Culture. Some startup CEOs prioritize it and build theirs with the same attention they give to product. Others think it’s shorthand for “snacks and massages” or dismiss it as “mission statements and other bullshit we’re too busy to worry about now. Just kick ass – that’s our culture.”
At Homebrew we believe culture matters and starts forming right away – whether you want it to or not! In getting to know founders during their fundraising process we push to understand The Why because their motivation will be the first strands of the company’s DNA. Even when putting together our Entrepreneur Advisory Board we looked for folks who built not just amazing businesses but strong cores. People such as Jeff Lawson, Twilio CEO, of “Draw the Owl” fame.
Once we’ve invested in a company, I find it easiest to talk about culture in terms of hiring because it’s (a) often the most important post-financing activity and (b) it’s an immediate use case with real tangible decisions. Example conversation, which works whether the CEO is really interested in defining culture proactively or comes to the discussion with skepticism:
Me: So you want to hire two engineers and a designer, right?
CEO: Yeah, it’s my top priority right now. We’ve got a bunch of great candidates. Ton of interviews scheduled for next week.
Me: Cool. What skills are you focused on?
CEO: Well for the engineer we want someone who has several years of Ruby experience and…… [fill in technical specs]
Me: Got it. What about personal attributes? What matters to you there?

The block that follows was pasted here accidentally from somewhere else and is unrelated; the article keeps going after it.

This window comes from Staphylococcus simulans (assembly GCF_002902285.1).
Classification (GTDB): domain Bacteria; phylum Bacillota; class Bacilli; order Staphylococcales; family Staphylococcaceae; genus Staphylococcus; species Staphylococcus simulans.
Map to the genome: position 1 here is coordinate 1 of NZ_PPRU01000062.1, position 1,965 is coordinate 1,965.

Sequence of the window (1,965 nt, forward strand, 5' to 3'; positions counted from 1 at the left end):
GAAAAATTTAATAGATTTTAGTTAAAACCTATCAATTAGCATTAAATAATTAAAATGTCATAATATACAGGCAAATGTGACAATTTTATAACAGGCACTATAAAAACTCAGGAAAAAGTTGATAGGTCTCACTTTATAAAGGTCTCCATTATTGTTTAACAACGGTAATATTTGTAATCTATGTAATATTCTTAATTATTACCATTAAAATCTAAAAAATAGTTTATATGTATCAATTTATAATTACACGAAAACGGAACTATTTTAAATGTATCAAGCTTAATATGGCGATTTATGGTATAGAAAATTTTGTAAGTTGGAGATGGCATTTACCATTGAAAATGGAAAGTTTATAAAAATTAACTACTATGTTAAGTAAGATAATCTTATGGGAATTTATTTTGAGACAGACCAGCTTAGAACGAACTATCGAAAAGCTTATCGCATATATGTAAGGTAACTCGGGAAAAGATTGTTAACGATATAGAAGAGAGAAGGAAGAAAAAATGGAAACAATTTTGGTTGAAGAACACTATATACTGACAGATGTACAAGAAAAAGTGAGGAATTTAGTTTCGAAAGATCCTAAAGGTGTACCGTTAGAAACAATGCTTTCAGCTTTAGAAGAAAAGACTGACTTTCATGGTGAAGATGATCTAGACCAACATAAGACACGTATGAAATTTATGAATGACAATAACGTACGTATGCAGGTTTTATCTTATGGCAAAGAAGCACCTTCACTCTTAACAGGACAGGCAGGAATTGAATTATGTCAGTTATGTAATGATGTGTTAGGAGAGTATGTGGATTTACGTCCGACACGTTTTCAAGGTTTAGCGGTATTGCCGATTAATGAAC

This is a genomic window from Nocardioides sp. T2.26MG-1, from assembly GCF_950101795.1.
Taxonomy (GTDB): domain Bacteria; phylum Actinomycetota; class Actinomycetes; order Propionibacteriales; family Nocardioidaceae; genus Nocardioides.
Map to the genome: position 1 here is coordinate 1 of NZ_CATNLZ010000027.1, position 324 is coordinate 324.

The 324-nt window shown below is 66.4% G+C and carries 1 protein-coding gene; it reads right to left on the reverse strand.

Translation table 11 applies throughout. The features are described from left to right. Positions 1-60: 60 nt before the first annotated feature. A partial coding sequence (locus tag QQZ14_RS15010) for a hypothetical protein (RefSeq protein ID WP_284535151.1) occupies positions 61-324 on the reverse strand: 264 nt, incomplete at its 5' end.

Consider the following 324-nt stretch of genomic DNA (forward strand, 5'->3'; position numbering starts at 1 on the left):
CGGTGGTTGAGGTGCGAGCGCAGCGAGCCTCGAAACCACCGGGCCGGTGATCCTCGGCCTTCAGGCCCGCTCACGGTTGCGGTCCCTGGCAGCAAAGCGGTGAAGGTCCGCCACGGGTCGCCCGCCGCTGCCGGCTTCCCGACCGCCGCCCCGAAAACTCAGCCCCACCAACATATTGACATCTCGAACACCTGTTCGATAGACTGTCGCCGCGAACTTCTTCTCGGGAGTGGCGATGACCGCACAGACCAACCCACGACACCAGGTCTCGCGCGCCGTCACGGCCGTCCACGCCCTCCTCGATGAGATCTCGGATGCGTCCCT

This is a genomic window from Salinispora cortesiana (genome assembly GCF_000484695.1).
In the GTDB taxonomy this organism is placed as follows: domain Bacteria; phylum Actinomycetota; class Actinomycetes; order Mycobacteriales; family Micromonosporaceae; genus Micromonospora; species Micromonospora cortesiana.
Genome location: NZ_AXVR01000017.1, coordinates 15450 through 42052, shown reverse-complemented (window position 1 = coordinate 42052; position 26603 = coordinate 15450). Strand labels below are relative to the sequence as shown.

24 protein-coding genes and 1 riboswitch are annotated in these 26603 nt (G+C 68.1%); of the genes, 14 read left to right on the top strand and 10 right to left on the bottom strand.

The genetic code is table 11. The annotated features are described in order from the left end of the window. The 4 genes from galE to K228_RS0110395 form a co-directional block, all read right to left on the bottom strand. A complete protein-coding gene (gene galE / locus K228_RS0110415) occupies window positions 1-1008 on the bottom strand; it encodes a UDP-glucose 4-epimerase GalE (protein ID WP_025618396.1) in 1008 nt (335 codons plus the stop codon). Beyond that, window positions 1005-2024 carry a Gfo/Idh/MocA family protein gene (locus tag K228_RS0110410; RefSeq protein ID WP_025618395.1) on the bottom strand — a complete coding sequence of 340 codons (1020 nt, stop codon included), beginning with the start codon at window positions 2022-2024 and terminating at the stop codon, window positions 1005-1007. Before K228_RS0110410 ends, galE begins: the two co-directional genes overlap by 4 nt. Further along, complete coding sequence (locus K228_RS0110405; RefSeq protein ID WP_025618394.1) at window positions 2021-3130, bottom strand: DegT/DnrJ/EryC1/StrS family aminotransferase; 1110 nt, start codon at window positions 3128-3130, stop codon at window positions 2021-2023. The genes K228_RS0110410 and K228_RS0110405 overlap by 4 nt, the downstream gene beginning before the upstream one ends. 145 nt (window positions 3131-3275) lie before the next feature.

CEO: Works well in a team – we tend to be really collaborative. Not thin-skinned – we like to give direct but constructive feedback. Likes being a user of the product they’re building. Believes in the ultimate vision of this company and why we’re here, not just the potential lottery ticket of stock options.
Me: Awesome. What questions are you going to ask that will help you understand whether the candidate has those qualities? And what if you had a candidate who nailed the skills part but was a real mismatch compared to those attributes?
Spoiler Alert: The answer is incredibly important when it comes to culture. Which do you think will build a stronger company over time? A technically competent team of people who share no collective set of motivations, styles or goals – or – a technically competent team of people who are united by a clearly articulated set of values and expectations the CEO has both described to them and tested for during the interview process? It’s not a trick question.
In a startup’s earliest days your hiring decisions are the most important ones in setting your culture. I don’t care about what you write on a motivational poster. The people you invite into your company to extend and expand its capabilities ARE YOUR CULTURE. If you can interview for these qualities and show the discipline to not hire people who lack or are in opposition to these attributes, then you have a foundation that will solidify over time. One which will make the successive hires and functioning of the team easier. If you don’t, if you build a foundation with shoddy materials, it gets harder. Don’t compromise on this. Document these qualities. Work with your other team members, and your recruiter if applicable, to assess the candidate against them. Note the questions you’re going to ask them and their references. And debrief together.
This isn’t just about keeping assholes out. It’s about being thoughtful about who you bring in. And that’s the first step towards building a culture.